Posted in Asia, Climate, Federal Election, Global, Green Markets 0919, Kyoto, Policy | Leave a Comment »

Satellite maps show shocking gas-flare energy waste: 170bn cubic metres of natural gas lost to oil producers’ flares in 2006; emitting 400mt CO2/yr

Posted by gmarkets on 15 September, 2007

A study commissioned by the World Bank and carried out by the US National Oceanic and Atmospheric Administration estimated that, based on satellite photos, 170 billion cubic metres of natural gas went up in oil producers’ flares last year, reported The Age (1/9/2007, p.B3).

27pc of entire US consumption: The bank said the amount was equivalent to 27 per cent of the entire US consumption of natural gas, and 5.5 per cent of global gas output. Had it been sold in the US at 2006 prices, it would have been worth $US40 billion ($A53 billion at 2006 exchange rates). And were the world’s oil producers a country, gas flares alone would make them one of the biggest polluters on the planet. The flares emit some 400 million tonnes of carbon dioxide a year, more than 1 per cent of the world’s carbon dioxide emissions, and not much less than Australia’s.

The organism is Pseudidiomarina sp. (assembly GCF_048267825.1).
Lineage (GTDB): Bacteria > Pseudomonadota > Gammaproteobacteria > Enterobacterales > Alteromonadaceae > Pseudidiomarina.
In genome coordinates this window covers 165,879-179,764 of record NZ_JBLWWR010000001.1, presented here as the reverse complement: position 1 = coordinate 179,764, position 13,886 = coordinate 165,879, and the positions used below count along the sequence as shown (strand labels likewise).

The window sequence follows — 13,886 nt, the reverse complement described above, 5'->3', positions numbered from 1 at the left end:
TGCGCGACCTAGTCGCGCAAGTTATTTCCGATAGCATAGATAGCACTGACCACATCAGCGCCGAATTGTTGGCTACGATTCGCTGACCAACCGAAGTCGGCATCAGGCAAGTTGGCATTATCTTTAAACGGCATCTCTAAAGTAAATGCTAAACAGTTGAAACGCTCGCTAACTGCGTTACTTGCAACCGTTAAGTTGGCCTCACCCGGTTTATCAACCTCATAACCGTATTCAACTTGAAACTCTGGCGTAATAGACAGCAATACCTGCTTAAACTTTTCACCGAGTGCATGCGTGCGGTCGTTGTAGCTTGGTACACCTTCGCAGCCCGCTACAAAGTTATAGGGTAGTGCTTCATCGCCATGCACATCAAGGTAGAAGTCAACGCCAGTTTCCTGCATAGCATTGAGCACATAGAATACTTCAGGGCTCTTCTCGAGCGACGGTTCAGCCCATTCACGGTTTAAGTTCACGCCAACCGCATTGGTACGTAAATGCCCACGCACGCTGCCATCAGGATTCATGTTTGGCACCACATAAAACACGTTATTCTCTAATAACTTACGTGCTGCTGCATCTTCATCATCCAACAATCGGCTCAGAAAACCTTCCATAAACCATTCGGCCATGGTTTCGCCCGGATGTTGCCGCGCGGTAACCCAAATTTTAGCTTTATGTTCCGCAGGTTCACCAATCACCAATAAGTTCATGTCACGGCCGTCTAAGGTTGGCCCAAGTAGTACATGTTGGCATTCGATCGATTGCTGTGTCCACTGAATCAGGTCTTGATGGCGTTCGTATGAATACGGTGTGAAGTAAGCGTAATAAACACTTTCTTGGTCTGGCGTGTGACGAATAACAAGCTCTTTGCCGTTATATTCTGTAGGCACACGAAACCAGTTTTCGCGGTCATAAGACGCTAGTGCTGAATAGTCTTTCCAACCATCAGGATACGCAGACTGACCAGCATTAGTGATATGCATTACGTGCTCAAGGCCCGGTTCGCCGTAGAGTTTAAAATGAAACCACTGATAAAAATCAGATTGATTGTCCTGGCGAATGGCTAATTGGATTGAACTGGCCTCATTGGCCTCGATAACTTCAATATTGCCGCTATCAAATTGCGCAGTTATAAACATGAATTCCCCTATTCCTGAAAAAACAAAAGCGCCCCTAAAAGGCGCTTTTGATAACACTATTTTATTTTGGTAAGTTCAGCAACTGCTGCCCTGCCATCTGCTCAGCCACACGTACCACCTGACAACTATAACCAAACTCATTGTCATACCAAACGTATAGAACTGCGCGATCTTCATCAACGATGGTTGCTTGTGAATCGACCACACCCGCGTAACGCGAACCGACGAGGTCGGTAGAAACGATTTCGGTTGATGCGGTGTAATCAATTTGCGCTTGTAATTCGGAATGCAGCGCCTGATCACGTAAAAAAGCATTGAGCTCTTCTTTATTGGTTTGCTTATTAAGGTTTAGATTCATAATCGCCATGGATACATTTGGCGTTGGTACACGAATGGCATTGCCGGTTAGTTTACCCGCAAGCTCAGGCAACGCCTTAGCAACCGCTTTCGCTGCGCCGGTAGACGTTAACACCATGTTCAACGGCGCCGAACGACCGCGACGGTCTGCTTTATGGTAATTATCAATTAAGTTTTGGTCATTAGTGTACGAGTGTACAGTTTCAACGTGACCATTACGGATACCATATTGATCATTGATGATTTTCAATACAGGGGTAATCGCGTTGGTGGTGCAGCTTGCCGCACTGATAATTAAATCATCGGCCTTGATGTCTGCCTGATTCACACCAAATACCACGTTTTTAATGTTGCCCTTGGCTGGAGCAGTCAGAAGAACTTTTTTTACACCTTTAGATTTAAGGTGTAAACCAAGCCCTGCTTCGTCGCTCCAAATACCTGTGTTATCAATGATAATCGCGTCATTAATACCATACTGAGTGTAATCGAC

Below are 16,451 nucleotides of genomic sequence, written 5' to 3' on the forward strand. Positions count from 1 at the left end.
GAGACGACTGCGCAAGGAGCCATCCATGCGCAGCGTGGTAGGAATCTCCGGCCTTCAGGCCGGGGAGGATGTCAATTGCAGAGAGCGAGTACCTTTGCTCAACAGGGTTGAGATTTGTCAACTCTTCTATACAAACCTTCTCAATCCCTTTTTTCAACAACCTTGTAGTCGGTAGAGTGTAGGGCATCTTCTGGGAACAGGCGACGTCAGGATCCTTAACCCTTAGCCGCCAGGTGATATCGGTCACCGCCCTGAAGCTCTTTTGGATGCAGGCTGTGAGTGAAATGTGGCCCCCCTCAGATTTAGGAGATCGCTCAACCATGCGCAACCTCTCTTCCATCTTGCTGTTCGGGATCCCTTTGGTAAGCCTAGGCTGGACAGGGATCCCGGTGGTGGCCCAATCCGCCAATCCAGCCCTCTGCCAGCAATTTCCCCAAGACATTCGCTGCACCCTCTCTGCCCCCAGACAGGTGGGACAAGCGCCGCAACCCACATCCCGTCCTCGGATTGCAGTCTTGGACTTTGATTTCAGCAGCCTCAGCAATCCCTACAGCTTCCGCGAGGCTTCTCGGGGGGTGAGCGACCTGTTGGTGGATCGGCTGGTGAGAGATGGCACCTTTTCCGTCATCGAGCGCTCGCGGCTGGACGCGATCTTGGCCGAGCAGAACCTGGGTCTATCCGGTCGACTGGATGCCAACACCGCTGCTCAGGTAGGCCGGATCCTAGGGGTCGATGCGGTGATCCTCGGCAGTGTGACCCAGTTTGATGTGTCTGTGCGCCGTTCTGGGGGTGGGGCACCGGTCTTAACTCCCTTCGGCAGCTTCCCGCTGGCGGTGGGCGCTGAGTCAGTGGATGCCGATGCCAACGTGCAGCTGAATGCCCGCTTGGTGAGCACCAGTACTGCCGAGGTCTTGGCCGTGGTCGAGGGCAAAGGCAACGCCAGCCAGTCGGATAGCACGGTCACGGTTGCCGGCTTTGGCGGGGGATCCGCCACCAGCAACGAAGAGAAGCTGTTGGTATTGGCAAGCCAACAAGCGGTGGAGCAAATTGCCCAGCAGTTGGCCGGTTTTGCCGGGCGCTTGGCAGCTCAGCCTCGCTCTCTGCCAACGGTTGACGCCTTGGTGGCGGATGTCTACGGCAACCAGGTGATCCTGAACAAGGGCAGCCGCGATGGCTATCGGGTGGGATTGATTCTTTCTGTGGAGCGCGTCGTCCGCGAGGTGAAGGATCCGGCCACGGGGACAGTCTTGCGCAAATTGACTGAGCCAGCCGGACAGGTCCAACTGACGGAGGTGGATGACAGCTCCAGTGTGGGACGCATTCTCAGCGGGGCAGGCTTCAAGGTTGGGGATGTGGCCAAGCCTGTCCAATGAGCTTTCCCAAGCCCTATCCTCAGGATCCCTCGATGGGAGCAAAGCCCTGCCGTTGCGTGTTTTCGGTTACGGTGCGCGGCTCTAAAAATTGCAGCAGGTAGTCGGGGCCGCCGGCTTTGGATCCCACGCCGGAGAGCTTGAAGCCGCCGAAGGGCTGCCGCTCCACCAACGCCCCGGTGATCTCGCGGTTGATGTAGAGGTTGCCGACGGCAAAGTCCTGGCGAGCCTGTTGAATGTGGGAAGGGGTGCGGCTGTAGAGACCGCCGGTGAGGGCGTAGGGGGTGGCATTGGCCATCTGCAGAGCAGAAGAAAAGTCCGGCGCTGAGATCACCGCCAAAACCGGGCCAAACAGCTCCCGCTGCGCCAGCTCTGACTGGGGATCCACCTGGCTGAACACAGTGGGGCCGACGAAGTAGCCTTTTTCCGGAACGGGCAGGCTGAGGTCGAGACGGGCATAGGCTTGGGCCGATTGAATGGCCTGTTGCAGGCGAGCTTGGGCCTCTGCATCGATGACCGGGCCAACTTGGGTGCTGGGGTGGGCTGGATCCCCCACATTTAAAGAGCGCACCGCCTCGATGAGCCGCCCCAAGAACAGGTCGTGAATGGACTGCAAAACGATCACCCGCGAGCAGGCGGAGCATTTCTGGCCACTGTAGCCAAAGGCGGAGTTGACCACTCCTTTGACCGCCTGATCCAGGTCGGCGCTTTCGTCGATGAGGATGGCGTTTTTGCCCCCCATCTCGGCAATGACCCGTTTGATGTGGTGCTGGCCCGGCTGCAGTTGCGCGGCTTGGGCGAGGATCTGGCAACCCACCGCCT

Huge waste of energy: Brent Svensson, manager of the bank’s global gas-firing reduction partnership with oil producing companies, said that “Gas flaring not only harms the environment by contributing to global warming, but it is a huge waste of a cleaner source of energy that could be used to generate much needed electricity in poorer countries. In Africa alone, about 40 billion cubic metres of gas are burned every year, which, if put to use, could generate half the electricity needed in that continent.”

Russia the worst culprit: Russia was the worst culprit. From satellite photos, the US scientists estimated that Russia flared-off 50.7 billion cubic metres of gas in 2004, a third of the world’s total. Nigeria’s oil producers were the second worst, burning off 23 billion cubic metres of gas. Iran was third, followed by Iraq, Kazakhstan, Algeria, Angola, Libya, Qatar, Saudi Arabia, China and Indonesia. The US might have been among them, except that the researchers only investigated the flaring at its offshore wells. Australia was a relative cleanskin, but even it flared off 750 million cubic metres of gas.